The inflorescence bracts in Poaceae are characterized by phytoliths with specific morphological characteristics, hence their taxonomic significance . Wynn Parry and Smithson (1966) used light microscopy to record silicification of the various epidermal cell types and cuticle of the inflorescence bracts from various British grass genera . Subsequently, a series of such studies has emerged utilizing the newer techniques of scanning electron microscopy (SEM) focusing on cereals and grasses, including descriptions for barley, oats, rice, rye and species of Panicum, Echinochloa and Dicanthelium , , . Pearsall et al. (1995) and Zhao et al. (1998) used morphometric analysis to distinguish between rice and wild Oryza phytoliths , . Tubb et al (1993) and Ball et al. (1999) developed paradigms using morphometric analysis for distinguishing between inflorescence phytoliths produced by several species of wheat and barley , . Berlin et al. (2003) used these morphometric paradigms to identify Triticum aestivum in residues taken from ceramics at Tel Kedesh, Israel . This paper reports the first attempt to determine if phytoliths analysis of the inflorescences bracts can be an effective tool for discriminating between Foxtail millet (S. italica) and Common millet (P. miliaceum).
Materials and Methods
We examined modern phytoliths from twenty-seven species of domesticated and wild Paniceae. Domesticated species include nine species of S. italica L. Beauv. and twelve species of P. miliaceum L.; wild species include two species of P. bisulcatum Thunb., S. plicata (Lam.) T. Cooke, S. glauca (Linn.) Beauv., S. viridis (L.) Beauv., and Echinochloa crusgalli (L.) Beauv. Of these 27, four species were sampled from annotated folders at the National Crop Gene Bank of China, Chinese Academy of Agricultural Sciences (CAAS); six species were sampled from the Culture Museum of Cishan, Wuan, Hebei Province, China; fourteen species were sampled from Institute of Geology and Geophysics, Chinese Academy of Sciences, Beijing, China; and three species were sampled from East China Normal University, Shanghai, China. The folders contained samples of field collections by many investigators. For passport data on the plants, see Table 1.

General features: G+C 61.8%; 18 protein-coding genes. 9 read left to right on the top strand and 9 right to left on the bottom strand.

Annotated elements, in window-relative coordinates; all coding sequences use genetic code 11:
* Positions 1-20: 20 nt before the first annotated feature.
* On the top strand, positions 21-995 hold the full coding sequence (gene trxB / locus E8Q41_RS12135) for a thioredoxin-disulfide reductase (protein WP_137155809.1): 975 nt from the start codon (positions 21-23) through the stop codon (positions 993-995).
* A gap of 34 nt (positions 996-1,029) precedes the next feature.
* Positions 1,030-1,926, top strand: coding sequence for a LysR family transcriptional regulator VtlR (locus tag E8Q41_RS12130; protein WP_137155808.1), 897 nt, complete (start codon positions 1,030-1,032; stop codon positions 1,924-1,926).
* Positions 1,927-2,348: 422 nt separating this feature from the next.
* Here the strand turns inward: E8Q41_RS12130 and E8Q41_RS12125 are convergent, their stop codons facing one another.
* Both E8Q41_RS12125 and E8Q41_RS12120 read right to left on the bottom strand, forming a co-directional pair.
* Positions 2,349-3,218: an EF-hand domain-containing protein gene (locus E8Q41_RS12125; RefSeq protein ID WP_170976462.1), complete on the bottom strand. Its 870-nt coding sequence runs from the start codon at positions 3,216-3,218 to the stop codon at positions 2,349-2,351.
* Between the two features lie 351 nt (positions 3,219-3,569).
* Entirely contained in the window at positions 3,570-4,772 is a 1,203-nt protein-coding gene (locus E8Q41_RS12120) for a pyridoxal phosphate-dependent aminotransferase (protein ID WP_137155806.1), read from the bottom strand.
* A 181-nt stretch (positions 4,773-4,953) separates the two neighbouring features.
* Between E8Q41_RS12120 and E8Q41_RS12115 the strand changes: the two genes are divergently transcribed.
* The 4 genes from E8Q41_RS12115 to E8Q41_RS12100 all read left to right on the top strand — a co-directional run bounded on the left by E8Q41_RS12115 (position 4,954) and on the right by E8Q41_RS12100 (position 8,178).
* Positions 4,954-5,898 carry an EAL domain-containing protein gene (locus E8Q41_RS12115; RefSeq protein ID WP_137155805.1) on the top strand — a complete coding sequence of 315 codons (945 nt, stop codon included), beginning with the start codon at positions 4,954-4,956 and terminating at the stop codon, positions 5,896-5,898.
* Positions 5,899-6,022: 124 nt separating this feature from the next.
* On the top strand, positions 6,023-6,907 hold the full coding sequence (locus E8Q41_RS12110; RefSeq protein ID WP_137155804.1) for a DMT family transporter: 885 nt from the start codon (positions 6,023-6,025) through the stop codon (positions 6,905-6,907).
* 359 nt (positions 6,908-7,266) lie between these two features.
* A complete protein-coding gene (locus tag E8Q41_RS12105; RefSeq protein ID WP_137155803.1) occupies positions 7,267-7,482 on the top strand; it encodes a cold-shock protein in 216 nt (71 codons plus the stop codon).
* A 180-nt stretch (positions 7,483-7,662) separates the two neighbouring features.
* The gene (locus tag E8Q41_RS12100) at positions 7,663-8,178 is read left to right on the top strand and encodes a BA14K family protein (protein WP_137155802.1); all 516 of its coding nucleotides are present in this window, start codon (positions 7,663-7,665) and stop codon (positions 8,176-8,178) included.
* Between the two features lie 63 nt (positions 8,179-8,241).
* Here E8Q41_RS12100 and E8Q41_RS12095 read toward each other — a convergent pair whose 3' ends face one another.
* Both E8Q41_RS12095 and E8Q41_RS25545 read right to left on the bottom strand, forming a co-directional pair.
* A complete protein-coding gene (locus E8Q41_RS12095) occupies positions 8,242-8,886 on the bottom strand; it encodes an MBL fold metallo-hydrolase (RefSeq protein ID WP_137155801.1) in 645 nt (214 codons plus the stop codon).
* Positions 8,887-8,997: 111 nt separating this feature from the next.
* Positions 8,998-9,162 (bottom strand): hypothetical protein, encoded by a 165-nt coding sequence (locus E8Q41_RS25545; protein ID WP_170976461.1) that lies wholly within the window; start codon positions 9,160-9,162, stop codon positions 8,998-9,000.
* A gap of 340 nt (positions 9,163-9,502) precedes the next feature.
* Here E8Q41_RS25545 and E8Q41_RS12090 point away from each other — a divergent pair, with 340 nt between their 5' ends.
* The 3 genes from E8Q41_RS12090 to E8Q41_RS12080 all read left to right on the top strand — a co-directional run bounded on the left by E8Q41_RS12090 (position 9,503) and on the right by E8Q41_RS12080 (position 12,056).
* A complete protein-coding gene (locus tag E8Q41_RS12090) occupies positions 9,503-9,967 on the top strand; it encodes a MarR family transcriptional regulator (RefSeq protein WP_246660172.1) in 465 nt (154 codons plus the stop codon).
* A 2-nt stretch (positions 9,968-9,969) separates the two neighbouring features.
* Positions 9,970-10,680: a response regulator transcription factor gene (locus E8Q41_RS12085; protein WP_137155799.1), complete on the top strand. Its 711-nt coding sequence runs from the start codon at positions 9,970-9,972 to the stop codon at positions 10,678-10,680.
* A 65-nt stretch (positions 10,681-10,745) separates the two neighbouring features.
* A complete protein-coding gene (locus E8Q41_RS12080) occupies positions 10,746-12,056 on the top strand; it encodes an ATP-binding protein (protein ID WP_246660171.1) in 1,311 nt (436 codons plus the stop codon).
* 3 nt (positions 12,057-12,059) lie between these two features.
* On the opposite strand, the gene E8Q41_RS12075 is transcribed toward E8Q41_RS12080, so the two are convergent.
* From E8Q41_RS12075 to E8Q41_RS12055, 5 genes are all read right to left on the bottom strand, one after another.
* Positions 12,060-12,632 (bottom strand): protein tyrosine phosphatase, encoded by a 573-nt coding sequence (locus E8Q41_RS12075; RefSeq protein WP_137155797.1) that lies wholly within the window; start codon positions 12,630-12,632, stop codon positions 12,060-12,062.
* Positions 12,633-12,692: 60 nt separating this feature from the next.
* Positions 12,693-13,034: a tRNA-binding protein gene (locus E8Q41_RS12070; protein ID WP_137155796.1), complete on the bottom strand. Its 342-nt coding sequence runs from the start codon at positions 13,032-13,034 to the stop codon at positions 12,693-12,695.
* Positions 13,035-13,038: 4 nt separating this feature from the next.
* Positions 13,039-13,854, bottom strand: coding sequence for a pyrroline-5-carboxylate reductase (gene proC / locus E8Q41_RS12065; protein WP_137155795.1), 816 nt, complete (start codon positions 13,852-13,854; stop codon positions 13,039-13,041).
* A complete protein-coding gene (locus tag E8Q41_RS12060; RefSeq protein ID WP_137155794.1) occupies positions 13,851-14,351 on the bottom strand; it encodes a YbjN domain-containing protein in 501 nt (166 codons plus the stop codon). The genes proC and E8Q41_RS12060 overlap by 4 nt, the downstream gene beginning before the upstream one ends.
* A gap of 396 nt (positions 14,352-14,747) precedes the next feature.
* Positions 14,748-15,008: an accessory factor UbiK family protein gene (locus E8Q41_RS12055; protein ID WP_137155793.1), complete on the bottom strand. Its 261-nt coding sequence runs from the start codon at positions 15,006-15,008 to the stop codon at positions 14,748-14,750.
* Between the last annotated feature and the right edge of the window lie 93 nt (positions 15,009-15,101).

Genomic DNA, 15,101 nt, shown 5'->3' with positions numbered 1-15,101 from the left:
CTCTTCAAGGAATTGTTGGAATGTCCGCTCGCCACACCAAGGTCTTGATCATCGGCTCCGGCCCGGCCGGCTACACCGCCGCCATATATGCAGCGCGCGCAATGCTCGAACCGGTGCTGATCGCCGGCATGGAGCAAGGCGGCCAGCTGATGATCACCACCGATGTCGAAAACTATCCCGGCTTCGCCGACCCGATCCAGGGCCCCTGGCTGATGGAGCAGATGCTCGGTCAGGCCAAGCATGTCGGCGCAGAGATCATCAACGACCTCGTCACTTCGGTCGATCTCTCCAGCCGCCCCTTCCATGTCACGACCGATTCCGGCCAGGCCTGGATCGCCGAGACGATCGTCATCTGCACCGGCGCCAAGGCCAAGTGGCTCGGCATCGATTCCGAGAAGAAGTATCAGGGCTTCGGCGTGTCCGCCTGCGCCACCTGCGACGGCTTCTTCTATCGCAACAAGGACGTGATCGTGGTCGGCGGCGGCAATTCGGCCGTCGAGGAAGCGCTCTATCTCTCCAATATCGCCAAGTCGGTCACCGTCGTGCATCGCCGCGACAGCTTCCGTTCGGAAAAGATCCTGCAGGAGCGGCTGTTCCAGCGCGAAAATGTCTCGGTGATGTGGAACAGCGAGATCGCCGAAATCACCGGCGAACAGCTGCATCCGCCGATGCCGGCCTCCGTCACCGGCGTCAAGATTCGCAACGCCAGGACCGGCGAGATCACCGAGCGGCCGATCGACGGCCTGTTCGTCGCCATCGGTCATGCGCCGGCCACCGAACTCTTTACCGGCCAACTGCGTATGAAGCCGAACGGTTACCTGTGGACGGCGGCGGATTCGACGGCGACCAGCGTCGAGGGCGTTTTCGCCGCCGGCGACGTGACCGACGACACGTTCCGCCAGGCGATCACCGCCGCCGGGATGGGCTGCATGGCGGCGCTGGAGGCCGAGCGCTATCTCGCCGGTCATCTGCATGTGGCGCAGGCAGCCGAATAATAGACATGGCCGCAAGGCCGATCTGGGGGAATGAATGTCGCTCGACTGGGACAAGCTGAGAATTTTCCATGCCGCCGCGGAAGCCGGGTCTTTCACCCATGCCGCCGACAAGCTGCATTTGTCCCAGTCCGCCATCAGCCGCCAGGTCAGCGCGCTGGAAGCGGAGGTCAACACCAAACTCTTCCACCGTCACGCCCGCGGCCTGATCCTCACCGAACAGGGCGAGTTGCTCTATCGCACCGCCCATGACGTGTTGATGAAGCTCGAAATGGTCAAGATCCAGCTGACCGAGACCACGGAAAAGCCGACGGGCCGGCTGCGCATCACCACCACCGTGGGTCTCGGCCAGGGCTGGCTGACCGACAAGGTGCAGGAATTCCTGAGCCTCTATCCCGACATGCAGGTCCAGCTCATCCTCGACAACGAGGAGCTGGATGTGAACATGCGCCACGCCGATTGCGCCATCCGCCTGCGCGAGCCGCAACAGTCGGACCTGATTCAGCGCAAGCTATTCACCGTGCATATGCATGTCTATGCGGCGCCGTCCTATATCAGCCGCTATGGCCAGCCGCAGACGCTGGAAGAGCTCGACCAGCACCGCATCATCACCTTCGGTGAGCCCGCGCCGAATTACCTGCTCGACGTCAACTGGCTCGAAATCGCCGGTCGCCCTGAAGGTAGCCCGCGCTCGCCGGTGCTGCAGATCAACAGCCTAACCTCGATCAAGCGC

In this study, we dissected the spikelet of modern plants into five parts, including lower glume, upper glume, lower lemma (lemma of sterile floret), upper lemma, and palea  (see Figure 1) for phytolith analysis. Palea can be divided into “palea of first floret” and “palea of second floret”. However, in both genera Setaria and Panicum, the palea of first floret is atrophied to a very small and membranous organ and sometimes becomes lost in the spikelet. Thus, in this study, we used “palea” for the “palea of second floret”. The five parts of spikelet were prepared in the following manner.
(i) Each part of spikelet was cleaned with distilled water in a water bath to remove adhering particles. (ii) All samples were placed in 20 ml of saturated nitric acid for over 12 h to oxidize organic materials completely. (iii) The solutions were centrifuged at 2000 r.p.m. for 10 min, decanted and rinsed twice with distilled water, and then rinsed with 95% ethanol until the supernatants were clear. (iv) The phytolith sediments were transferred to storage vials. The residual subsamples were mounted onto microscopic slides in Canada Balsam medium for photomicrography and in liquid medium for counting, measuring, and line drawing. (v) Light photomicrography (phase-contrast, and microscopic interferometer) at 400× magnification was used to determine their anatomy and silicon structure patterns in the glumes, lemmas, and paleas. (vi) Phytolith parameters were measured using computer-assisted image analysis.
Phytolith morphology of the lower lemma and glumes
Micromorphological characters of the lower lemma and glumes are generally similar for each millet sample based on our observation and statistic of all samples. Silicification always occurs in the short cells (silica cells), and occasionally occur in some of the long cells, micro-hairs, macro-hairs, and stomata in the lower lemma and glumes of both Foxtail millet and Common millet.